Many states across the nation are struggling with long-term financial liabilities. But not all liabilities are the same. Some are riskier than others. While we all intuitively know this, the way that the liabilities of state and local governments are reported often disguises and understates (or overstates) risks and costs.
Presenting policymakers and the public with the range of potential outcomes could avert some fiscal crises. Between 2003 and 2007, for example, the Chicago Public School system issued $1 billion in adjustable-rate bonds with interest rate swaps. The adjustable rate bonds were presented as a way of saving $90 million in interest costs relative to traditional, fixed-income bonds.
But, unbeknownst to the average taxpayer, that was a best-case scenario. An analysis by the Chicago Tribune estimated that the adjustable rate increased the interest cost for the city by more than $100 million.
Had the choice to issue the bonds been presented as an array of possible outcomes, ranging from saving $100 million to losing $100 million (relative to a more traditional bond), the Chicago Public School system might have issued fewer adjustable rate bonds with interest rate-swaps.
A similarly risky and difficult-to-estimate liability is OPEB (other post-employment benefits), which includes health care for public-sector retirees. In a recent Manhattan Institute report, I outline reforms that would help reduce the risk -- and ultimately the cost -- of OPEB liabilities for state and local governments across the country. The first, and most ideal reform, would be to follow the private sector (and states like South Dakota and Kansas) and eliminate OPEB subsidies altogether.
In cases where governments have eliminated OPEB subsidies, they often allow retirees to purchase the state-sponsored health-insurance plans, meaning that retired employees pay the employer and employee share of the plan premium. Another option is for public-sector unions to establish Retiree Medical Trusts (RMTs). RMTs are retirement health benefits that would be provided by unions and supported by employee and employer contributions. These trusts would provide a solution that would protect workers from politically motivated underfunding of retirement benefits and protect the public from large, unfunded liabilities.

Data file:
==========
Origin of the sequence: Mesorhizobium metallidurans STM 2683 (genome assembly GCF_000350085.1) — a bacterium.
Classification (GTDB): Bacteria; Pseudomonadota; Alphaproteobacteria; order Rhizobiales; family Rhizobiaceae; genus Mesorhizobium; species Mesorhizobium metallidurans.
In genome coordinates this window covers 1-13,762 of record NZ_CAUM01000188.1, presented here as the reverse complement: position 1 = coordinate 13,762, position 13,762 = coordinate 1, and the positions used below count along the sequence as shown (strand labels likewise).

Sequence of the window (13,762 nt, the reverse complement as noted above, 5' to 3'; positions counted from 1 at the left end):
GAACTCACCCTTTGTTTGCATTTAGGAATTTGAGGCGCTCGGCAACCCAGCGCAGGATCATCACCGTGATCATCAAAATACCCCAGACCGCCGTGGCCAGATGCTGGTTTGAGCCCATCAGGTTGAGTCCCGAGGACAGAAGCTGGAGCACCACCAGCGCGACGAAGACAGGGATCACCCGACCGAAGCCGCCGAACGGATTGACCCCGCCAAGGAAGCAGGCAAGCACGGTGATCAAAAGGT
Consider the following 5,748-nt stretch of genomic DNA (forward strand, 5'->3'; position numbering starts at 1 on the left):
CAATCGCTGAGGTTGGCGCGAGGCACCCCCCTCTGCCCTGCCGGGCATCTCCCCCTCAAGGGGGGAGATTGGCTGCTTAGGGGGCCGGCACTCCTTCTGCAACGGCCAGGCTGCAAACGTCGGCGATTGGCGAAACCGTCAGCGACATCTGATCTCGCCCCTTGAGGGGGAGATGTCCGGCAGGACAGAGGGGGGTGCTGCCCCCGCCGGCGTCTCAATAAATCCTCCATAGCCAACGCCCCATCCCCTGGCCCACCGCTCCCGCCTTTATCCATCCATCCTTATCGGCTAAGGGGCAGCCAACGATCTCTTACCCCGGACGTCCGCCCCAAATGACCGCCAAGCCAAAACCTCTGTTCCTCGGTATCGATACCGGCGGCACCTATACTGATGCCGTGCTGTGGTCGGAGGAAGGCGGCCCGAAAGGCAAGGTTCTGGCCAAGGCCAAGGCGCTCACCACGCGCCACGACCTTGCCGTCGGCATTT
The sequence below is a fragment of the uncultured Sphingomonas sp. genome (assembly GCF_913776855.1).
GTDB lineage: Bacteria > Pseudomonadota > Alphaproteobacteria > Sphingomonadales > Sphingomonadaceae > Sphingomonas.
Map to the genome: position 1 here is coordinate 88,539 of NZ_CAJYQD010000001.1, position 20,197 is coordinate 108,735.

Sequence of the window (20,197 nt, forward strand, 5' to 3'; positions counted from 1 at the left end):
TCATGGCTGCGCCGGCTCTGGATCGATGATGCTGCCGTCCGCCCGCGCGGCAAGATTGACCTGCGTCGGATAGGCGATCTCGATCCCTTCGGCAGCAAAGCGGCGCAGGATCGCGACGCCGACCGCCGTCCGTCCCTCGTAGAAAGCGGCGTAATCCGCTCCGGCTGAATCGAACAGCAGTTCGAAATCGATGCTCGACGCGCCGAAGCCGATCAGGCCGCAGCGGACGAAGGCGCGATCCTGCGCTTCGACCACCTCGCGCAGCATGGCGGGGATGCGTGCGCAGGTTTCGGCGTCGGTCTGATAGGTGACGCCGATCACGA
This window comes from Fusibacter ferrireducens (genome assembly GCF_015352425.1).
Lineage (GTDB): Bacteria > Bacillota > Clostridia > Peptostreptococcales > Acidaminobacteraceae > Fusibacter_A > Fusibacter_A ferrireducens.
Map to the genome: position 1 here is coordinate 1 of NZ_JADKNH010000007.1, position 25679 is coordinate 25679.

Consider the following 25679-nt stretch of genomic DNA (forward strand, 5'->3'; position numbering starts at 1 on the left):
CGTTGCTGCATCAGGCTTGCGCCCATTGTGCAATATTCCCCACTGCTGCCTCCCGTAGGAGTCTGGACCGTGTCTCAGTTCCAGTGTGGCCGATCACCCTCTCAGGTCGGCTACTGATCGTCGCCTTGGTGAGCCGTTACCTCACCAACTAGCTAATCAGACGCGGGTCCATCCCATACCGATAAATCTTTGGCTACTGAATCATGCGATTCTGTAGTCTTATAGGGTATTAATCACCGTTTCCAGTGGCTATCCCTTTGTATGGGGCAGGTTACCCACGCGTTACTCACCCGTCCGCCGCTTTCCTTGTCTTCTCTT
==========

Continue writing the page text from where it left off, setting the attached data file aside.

There are, of course, barriers to eliminating OPEB subsidies. For example, workers who have intensive physical requirements may benefit from the incentive to retire earlier. Furthermore, retirement benefit reform usually faces intense political and ideological opposition. In places where a subsidy and its associated liability are maintained, they should at least be simplified.
There are several ways this could be accomplished. First, OPEB plans provided by governments could have a cutoff at age 65, when retirees are eligible for Medicare. In fact, many plans already do this. Second, the benefit could be shifted to a fixed sum, indexed to inflation, and given to retirees directly to purchase health insurance. In 2016, the New Jersey Pension Commission proposed this method of providing retiree health care, via “retirement reimbursement accounts.” Lastly, when managed correctly, establishing an OPEB trust can reduce total costs and provide a way of smoothing shocks, such as recessions.
For example, an explicit OPEB premium subsidy, indexed to inflation, balanced with an early retirement pension penalty, can reduce the barrier to early retirement while lowering the state’s net retirement benefit liability if the actuarial value of the pension penalty exceeds the explicit subsidy. This would allow employees to retire early without facing high health insurance costs and do so without accruing large, unfunded liabilities that can crowd out public services.
OPEB plans are diverse in their scope, generosity, and risks. Ideally, governments would move away from these defined benefit plans and their long-term liabilities in favor of benefits where the cost is experienced in the present, such as increased salaries or defined contribution retirement plans.
In addition to empowering employees to make their own decisions about their retirements, such reforms would remove the ability of governments to underfund employee retirement benefits or, worse, to raid them during economic downturns.
Thurston Powers currently works as a data analyst for the Mercatus Center at George Mason University and is the author of the recent Manhattan Institute report, “Post-Employment Benefits in New York, New Jersey, and Connecticut: The Case for Reform.”
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